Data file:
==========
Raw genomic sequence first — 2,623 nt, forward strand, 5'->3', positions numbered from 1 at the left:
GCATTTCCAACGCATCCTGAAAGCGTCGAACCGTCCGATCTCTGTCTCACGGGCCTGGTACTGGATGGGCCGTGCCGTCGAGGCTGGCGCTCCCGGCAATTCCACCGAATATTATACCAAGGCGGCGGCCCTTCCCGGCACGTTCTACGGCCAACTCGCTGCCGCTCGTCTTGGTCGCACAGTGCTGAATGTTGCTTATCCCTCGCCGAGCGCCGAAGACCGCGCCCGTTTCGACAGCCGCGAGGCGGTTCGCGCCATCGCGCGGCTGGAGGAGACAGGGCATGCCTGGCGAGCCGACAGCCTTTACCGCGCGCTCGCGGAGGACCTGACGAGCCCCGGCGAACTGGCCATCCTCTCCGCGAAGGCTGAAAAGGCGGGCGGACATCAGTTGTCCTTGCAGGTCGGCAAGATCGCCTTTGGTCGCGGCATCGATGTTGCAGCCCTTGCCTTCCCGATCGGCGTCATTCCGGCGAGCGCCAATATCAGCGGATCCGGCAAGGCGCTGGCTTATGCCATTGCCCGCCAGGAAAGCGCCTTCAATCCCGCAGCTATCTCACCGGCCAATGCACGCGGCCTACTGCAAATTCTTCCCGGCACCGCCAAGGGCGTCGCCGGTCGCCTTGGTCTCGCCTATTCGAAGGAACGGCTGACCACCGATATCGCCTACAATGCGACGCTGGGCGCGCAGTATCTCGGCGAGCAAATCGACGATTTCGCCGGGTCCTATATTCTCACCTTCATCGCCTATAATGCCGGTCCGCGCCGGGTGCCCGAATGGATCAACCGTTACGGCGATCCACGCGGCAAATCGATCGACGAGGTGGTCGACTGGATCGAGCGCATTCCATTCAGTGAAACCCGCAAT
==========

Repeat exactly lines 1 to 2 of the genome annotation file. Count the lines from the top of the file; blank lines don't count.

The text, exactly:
Raw genomic sequence first — 2,623 nt, forward strand, 5'->3', positions numbered from 1 at the left:
GCATTTCCAACGCATCCTGAAAGCGTCGAACCGTCCGATCTCTGTCTCACGGGCCTGGTACTGGATGGGCCGTGCCGTCGAGGCTGGCGCTCCCGGCAATTCCACCGAATATTATACCAAGGCGGCGGCCCTTCCCGGCACGTTCTACGGCCAACTCGCTGCCGCTCGTCTTGGTCGCACAGTGCTGAATGTTGCTTATCCCTCGCCGAGCGCCGAAGACCGCGCCCGTTTCGACAGCCGCGAGGCGGTTCGCGCCATCGCGCGGCTGGAGGAGACAGGGCATGCCTGGCGAGCCGACAGCCTTTACCGCGCGCTCGCGGAGGACCTGACGAGCCCCGGCGAACTGGCCATCCTCTCCGCGAAGGCTGAAAAGGCGGGCGGACATCAGTTGTCCTTGCAGGTCGGCAAGATCGCCTTTGGTCGCGGCATCGATGTTGCAGCCCTTGCCTTCCCGATCGGCGTCATTCCGGCGAGCGCCAATATCAGCGGATCCGGCAAGGCGCTGGCTTATGCCATTGCCCGCCAGGAAAGCGCCTTCAATCCCGCAGCTATCTCACCGGCCAATGCACGCGGCCTACTGCAAATTCTTCCCGGCACCGCCAAGGGCGTCGCCGGTCGCCTTGGTCTCGCCTATTCGAAGGAACGGCTGACCACCGATATCGCCTACAATGCGACGCTGGGCGCGCAGTATCTCGGCGAGCAAATCGACGATTTCGCCGGGTCCTATATTCTCACCTTCATCGCCTATAATGCCGGTCCGCGCCGGGTGCCCGAATGGATCAACCGTTACGGCGATCCACGCGGCAAATCGATCGACGAGGTGGTCGACTGGATCGAGCGCATTCCATTCAGTGAAACCCGCAAT